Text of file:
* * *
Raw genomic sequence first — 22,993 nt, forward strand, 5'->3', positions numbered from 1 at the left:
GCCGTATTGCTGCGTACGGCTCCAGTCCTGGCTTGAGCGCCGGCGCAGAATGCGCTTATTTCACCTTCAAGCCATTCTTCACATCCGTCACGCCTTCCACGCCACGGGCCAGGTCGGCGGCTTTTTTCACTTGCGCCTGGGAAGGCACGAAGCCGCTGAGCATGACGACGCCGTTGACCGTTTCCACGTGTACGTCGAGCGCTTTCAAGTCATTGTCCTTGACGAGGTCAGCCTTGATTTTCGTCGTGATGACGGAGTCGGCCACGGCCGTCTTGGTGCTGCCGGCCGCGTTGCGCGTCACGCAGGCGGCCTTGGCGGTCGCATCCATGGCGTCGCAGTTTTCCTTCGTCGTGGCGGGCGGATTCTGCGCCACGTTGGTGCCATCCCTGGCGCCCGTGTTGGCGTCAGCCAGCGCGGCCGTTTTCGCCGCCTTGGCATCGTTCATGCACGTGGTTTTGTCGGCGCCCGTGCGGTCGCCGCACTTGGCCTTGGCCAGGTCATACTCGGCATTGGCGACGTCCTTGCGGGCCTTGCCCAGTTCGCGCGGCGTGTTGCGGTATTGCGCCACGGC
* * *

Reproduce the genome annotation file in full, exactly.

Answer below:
Raw genomic sequence first — 22,993 nt, forward strand, 5'->3', positions numbered from 1 at the left:
GCCGTATTGCTGCGTACGGCTCCAGTCCTGGCTTGAGCGCCGGCGCAGAATGCGCTTATTTCACCTTCAAGCCATTCTTCACATCCGTCACGCCTTCCACGCCACGGGCCAGGTCGGCGGCTTTTTTCACTTGCGCCTGGGAAGGCACGAAGCCGCTGAGCATGACGACGCCGTTGACCGTTTCCACGTGTACGTCGAGCGCTTTCAAGTCATTGTCCTTGACGAGGTCAGCCTTGATTTTCGTCGTGATGACGGAGTCGGCCACGGCCGTCTTGGTGCTGCCGGCCGCGTTGCGCGTCACGCAGGCGGCCTTGGCGGTCGCATCCATGGCGTCGCAGTTTTCCTTCGTCGTGGCGGGCGGATTCTGCGCCACGTTGGTGCCATCCCTGGCGCCCGTGTTGGCGTCAGCCAGCGCGGCCGTTTTCGCCGCCTTGGCATCGTTCATGCACGTGGTTTTGTCGGCGCCCGTGCGGTCGCCGCACTTGGCCTTGGCCAGGTCATACTCGGCATTGGCGACGTCCTTGCGGGCCTTGCCCAGTTCGCGCGGCGTGTTGCGGTATTGCGCCACGGC